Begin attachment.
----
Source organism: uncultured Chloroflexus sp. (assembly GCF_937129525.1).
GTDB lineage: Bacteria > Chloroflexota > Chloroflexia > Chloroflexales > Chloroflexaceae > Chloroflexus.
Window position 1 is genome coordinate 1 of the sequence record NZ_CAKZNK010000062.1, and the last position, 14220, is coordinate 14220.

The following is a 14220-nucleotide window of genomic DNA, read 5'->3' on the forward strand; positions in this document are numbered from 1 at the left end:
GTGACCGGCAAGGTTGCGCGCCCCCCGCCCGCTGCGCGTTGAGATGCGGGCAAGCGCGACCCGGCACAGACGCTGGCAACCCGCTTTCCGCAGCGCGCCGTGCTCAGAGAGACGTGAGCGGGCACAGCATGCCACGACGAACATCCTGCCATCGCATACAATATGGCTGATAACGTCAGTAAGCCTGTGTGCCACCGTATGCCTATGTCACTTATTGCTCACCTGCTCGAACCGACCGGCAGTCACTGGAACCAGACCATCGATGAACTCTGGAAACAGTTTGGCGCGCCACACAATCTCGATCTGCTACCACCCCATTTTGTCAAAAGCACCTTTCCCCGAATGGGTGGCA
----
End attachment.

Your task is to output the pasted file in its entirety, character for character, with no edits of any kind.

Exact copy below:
Source organism: uncultured Chloroflexus sp. (assembly GCF_937129525.1).
GTDB lineage: Bacteria > Chloroflexota > Chloroflexia > Chloroflexales > Chloroflexaceae > Chloroflexus.
Window position 1 is genome coordinate 1 of the sequence record NZ_CAKZNK010000062.1, and the last position, 14220, is coordinate 14220.

The following is a 14220-nucleotide window of genomic DNA, read 5'->3' on the forward strand; positions in this document are numbered from 1 at the left end:
GTGACCGGCAAGGTTGCGCGCCCCCCGCCCGCTGCGCGTTGAGATGCGGGCAAGCGCGACCCGGCACAGACGCTGGCAACCCGCTTTCCGCAGCGCGCCGTGCTCAGAGAGACGTGAGCGGGCACAGCATGCCACGACGAACATCCTGCCATCGCATACAATATGGCTGATAACGTCAGTAAGCCTGTGTGCCACCGTATGCCTATGTCACTTATTGCTCACCTGCTCGAACCGACCGGCAGTCACTGGAACCAGACCATCGATGAACTCTGGAAACAGTTTGGCGCGCCACACAATCTCGATCTGCTACCACCCCATTTTGTCAAAAGCACCTTTCCCCGAATGGGTGGCA